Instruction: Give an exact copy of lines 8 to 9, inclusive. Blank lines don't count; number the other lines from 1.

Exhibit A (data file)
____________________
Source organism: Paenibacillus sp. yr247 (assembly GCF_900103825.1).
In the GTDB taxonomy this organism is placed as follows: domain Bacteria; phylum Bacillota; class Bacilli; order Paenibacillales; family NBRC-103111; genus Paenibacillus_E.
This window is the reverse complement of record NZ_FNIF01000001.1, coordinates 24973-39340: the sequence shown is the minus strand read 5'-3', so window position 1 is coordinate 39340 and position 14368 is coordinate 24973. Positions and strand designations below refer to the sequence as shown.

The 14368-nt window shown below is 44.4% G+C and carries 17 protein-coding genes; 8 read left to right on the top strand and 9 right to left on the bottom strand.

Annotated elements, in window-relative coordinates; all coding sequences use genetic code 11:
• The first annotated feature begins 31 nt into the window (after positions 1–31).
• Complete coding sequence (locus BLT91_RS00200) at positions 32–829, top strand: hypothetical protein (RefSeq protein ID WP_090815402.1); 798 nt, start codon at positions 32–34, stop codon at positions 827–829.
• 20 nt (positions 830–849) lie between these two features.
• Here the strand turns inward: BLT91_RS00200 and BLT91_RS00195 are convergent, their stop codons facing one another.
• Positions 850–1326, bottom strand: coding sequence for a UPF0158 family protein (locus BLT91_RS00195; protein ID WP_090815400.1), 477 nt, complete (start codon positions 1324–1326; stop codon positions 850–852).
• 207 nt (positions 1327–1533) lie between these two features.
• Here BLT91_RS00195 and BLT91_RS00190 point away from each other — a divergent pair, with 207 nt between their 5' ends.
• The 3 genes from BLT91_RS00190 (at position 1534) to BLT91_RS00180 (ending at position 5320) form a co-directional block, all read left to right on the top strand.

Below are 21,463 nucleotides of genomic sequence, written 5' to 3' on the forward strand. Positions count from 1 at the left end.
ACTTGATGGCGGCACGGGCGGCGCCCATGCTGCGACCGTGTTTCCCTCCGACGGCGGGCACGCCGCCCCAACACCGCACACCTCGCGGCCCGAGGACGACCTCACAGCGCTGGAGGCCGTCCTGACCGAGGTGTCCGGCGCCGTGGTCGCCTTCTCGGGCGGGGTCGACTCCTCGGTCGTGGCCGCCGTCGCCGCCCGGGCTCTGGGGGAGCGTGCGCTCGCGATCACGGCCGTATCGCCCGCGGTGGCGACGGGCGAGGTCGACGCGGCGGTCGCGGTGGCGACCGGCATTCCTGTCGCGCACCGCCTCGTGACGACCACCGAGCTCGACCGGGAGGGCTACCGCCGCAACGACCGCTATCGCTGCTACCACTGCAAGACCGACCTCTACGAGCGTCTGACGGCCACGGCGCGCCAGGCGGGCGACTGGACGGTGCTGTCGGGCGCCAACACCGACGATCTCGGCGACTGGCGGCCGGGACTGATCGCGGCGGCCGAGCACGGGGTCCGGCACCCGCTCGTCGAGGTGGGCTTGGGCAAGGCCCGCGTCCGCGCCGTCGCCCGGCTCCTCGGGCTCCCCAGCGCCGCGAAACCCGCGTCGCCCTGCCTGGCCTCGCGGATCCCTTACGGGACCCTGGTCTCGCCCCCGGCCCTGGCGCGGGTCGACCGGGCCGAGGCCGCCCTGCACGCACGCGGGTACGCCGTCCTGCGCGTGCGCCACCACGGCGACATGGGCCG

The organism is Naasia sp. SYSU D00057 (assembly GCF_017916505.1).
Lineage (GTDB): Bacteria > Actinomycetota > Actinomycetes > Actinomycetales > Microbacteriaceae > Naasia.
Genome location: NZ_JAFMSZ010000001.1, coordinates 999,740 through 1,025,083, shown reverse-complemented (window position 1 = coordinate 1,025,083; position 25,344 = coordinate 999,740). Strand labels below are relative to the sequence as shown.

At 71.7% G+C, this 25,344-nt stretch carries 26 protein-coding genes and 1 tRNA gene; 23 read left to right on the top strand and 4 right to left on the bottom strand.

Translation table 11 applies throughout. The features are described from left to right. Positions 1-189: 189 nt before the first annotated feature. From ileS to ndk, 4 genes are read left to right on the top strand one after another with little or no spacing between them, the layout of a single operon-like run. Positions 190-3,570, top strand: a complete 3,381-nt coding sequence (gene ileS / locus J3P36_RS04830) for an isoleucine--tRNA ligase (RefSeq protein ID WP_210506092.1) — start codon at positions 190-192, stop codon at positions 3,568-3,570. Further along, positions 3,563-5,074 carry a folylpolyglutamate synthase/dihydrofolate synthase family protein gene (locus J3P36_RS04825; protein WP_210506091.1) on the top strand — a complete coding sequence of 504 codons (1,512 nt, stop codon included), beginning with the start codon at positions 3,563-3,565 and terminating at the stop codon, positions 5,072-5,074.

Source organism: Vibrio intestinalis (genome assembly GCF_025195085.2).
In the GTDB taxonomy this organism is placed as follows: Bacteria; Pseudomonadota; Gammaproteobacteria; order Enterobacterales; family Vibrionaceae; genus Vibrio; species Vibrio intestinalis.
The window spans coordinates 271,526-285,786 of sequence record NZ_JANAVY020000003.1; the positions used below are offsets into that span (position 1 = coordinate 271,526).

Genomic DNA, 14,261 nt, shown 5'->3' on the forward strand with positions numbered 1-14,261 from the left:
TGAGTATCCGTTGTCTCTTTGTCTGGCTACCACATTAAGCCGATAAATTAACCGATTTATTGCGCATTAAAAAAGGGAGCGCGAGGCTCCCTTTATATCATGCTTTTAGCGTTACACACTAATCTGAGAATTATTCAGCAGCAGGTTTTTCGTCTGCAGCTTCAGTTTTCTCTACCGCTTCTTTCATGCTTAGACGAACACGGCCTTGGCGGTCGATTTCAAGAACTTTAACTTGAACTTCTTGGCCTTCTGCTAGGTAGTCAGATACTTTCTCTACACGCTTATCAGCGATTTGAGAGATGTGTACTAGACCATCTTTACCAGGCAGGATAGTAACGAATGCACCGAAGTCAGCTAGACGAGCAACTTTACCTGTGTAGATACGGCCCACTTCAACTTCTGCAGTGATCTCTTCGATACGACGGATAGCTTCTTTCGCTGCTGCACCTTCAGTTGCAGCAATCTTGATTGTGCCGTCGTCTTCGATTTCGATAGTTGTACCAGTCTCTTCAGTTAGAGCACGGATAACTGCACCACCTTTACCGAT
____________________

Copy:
• 20 nt (positions 830–849) lie between these two features.
• Here the strand turns inward: BLT91_RS00200 and BLT91_RS00195 are convergent, their stop codons facing one another.